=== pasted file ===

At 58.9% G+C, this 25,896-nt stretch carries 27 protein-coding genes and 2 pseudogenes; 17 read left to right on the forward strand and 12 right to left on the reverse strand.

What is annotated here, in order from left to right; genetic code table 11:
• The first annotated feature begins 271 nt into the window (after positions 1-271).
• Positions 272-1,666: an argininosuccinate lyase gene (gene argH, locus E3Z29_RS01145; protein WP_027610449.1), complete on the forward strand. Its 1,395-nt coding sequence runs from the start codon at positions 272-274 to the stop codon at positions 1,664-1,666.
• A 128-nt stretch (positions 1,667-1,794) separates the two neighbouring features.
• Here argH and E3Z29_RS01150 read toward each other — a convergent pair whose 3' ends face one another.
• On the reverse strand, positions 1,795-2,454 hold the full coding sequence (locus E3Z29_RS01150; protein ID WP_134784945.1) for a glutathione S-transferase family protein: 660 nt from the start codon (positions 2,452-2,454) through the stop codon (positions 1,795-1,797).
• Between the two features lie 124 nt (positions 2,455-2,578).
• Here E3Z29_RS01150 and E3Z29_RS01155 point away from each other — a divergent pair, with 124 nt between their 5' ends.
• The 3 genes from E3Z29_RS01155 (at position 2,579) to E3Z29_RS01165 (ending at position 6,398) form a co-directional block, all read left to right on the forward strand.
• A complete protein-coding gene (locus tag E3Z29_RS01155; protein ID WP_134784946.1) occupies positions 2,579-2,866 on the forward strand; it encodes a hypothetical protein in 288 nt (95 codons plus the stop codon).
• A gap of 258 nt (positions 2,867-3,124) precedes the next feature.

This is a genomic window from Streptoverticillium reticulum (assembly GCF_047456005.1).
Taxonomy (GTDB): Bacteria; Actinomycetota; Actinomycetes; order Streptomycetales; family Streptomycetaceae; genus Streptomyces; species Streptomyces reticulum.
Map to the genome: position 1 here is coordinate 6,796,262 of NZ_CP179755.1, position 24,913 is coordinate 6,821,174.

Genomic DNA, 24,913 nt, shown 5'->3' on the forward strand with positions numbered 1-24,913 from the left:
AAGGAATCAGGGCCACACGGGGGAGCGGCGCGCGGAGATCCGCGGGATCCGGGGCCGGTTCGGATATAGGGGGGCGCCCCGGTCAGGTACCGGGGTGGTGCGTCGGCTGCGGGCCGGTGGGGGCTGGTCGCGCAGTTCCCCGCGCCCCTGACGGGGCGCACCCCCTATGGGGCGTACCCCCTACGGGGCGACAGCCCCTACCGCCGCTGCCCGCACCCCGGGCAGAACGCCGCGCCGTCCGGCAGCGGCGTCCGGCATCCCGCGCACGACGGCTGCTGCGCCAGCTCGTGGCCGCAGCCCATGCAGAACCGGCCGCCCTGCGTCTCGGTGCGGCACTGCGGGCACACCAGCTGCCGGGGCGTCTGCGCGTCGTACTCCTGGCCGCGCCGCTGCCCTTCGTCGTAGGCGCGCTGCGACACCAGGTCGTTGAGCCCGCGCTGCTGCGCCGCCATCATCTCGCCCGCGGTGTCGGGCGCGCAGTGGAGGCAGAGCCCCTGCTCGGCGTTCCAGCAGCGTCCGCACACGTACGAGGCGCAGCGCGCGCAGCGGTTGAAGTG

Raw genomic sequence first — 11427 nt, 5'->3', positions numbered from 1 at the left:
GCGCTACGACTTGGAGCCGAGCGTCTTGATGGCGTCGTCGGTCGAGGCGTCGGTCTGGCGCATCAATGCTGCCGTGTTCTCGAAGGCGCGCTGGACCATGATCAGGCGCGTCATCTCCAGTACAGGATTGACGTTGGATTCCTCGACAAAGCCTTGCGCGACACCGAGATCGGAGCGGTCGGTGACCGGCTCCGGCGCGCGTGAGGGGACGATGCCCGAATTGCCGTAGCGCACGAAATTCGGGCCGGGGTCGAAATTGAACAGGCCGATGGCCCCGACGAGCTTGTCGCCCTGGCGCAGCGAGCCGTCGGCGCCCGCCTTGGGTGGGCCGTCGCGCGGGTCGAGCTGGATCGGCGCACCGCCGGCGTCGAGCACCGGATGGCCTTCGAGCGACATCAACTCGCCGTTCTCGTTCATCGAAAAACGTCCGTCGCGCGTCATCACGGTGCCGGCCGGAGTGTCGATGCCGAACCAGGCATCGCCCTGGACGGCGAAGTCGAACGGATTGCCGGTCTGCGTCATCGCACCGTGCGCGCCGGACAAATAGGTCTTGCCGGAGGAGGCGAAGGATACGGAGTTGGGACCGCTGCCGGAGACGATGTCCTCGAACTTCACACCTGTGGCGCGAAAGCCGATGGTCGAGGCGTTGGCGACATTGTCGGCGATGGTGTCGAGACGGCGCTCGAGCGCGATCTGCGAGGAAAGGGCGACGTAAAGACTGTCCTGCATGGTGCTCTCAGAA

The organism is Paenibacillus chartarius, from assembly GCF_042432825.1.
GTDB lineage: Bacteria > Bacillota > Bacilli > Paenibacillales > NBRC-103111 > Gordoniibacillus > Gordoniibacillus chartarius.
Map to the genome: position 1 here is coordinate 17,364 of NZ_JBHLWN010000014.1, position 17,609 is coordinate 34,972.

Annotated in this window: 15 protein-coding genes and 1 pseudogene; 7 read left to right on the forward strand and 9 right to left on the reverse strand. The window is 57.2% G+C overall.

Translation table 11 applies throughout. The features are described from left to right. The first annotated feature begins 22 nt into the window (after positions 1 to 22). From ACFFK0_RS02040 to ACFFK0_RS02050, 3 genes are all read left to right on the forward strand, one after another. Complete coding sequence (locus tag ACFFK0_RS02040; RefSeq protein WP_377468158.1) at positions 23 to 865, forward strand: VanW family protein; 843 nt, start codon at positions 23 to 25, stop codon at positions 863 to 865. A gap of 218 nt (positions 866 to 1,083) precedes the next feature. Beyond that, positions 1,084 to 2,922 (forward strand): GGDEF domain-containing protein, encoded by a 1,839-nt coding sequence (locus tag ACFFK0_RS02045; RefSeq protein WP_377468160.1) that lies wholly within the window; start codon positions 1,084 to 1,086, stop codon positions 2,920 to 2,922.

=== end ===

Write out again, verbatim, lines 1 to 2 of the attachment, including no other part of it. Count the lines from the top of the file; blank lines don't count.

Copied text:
At 58.9% G+C, this 25,896-nt stretch carries 27 protein-coding genes and 2 pseudogenes; 17 read left to right on the forward strand and 12 right to left on the reverse strand.

What is annotated here, in order from left to right; genetic code table 11: